It is also true that customer data can be sources from customer relationship management systems, and information may also be volunteered by customers in the process of subscribing to a mailing list.
This data, in its original form, is offline data. To make the whole process of storing and navigating your first-party data easier, by bringing it to Apache Hadoop, it can be “onboarded” via cookies or mobile IDs.
What Is UGC?
“First-Party Data” isn’t the only term in this article that needs defining, though. Let’s also make sure, before we take a look at the customer trends surrounding trust in this area, that we understand what is meant by the abbreviation “UGC”.
UGC refers to user-generated content. As a feature of most businesses modern content strategy, user-generated content includes, but is not limited to:
- Social Media Posts
A lot of companies see this as a more engaging and authentic source of marketing copy, and as such, have incorporated it into their wider strategy. With social media practices integrating with customer service channels, if you operate this arm of your operation via remote call center management, asking them to collect this data makes the whole process a lot more efficient.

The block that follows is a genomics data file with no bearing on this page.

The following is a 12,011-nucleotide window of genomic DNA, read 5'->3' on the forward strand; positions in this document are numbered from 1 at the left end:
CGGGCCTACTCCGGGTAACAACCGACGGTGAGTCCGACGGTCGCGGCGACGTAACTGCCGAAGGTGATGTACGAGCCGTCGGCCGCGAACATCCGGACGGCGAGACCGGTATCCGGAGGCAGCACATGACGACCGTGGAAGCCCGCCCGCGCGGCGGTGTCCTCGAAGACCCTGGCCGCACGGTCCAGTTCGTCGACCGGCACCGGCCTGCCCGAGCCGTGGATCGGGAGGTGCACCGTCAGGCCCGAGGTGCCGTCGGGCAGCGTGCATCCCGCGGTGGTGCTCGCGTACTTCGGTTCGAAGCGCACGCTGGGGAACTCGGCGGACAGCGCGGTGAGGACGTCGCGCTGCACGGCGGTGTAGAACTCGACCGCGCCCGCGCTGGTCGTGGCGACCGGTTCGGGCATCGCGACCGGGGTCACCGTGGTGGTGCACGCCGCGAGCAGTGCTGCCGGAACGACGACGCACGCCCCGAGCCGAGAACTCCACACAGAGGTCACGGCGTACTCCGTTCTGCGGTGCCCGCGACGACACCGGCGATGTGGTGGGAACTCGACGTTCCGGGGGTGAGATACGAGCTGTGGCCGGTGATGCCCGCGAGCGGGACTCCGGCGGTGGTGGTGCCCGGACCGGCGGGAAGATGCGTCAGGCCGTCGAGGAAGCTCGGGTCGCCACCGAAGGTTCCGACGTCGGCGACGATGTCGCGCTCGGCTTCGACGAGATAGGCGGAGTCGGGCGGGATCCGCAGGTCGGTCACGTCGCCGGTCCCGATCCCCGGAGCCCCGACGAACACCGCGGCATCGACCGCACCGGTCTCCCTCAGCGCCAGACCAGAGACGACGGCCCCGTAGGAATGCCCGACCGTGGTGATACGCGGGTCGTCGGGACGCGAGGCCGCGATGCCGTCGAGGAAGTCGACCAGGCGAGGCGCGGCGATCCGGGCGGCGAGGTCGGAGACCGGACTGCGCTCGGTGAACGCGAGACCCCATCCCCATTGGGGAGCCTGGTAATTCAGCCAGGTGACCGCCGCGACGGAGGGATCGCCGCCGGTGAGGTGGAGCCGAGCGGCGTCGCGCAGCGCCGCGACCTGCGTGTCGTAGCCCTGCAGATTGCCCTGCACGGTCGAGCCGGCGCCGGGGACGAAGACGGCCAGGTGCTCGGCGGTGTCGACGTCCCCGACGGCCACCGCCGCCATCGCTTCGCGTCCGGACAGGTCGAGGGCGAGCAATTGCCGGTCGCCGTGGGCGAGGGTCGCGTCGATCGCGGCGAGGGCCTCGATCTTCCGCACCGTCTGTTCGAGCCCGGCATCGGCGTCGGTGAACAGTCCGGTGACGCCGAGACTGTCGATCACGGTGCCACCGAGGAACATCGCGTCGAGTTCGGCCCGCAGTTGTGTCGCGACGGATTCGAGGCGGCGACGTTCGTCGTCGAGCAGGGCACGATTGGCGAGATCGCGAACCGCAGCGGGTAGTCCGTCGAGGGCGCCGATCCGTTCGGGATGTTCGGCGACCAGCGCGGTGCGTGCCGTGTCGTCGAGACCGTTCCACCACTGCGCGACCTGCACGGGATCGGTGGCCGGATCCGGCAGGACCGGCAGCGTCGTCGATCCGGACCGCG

Now, having gone through all of these terms, let’s take a look at the effect all of this is having on customer trust.
Often, especially in business, when we talk about impact, that term tends to come with negative connotations. As in, the decision to make a change that impacts another area of your business is very rarely a case of improving the fortunes across the board. From Google bounce rate to a decline in sales, no one wants to see these issues become terminal.
However, statistics show that, in the case of first-party data, this seems to be bucking that trend. As greater data privacy regulation has come in, and as consumers have gained a better understanding of how data is used online, trust is on the increase. It’s the digital commerce equivalent of number porting, the more you do it, the easier it is to trust.
If we take a look at the main reasons why consumers distrust brands when it comes to providing personal information – or first-party data – you’ll find that, in the vast majority of cases, they’re reasons that the use of first-party data can avoid.